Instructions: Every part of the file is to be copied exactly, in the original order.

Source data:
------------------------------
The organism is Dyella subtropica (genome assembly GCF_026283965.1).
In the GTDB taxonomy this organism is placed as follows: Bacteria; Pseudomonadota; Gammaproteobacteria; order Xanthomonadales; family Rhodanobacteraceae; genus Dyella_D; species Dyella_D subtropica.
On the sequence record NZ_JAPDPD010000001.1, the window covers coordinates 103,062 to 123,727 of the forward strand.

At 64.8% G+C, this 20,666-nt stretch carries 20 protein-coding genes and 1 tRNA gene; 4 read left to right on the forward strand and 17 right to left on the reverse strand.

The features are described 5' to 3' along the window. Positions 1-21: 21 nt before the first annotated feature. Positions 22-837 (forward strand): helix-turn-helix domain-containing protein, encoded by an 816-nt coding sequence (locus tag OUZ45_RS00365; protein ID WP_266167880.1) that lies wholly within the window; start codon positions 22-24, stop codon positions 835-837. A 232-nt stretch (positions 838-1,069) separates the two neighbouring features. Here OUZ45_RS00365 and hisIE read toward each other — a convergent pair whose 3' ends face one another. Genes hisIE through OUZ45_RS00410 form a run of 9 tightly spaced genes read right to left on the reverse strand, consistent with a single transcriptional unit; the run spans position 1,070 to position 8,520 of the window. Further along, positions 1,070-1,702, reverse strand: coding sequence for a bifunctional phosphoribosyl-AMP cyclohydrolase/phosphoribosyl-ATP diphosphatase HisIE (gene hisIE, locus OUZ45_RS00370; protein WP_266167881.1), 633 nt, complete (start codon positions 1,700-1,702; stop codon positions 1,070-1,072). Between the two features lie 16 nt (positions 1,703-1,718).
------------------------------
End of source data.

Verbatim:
The organism is Dyella subtropica (genome assembly GCF_026283965.1).
In the GTDB taxonomy this organism is placed as follows: Bacteria; Pseudomonadota; Gammaproteobacteria; order Xanthomonadales; family Rhodanobacteraceae; genus Dyella_D; species Dyella_D subtropica.
On the sequence record NZ_JAPDPD010000001.1, the window covers coordinates 103,062 to 123,727 of the forward strand.

At 64.8% G+C, this 20,666-nt stretch carries 20 protein-coding genes and 1 tRNA gene; 4 read left to right on the forward strand and 17 right to left on the reverse strand.

The features are described 5' to 3' along the window. Positions 1-21: 21 nt before the first annotated feature. Positions 22-837 (forward strand): helix-turn-helix domain-containing protein, encoded by an 816-nt coding sequence (locus tag OUZ45_RS00365; protein ID WP_266167880.1) that lies wholly within the window; start codon positions 22-24, stop codon positions 835-837. A 232-nt stretch (positions 838-1,069) separates the two neighbouring features. Here OUZ45_RS00365 and hisIE read toward each other — a convergent pair whose 3' ends face one another. Genes hisIE through OUZ45_RS00410 form a run of 9 tightly spaced genes read right to left on the reverse strand, consistent with a single transcriptional unit; the run spans position 1,070 to position 8,520 of the window. Further along, positions 1,070-1,702, reverse strand: coding sequence for a bifunctional phosphoribosyl-AMP cyclohydrolase/phosphoribosyl-ATP diphosphatase HisIE (gene hisIE, locus OUZ45_RS00370; protein WP_266167881.1), 633 nt, complete (start codon positions 1,700-1,702; stop codon positions 1,070-1,072). Between the two features lie 16 nt (positions 1,703-1,718).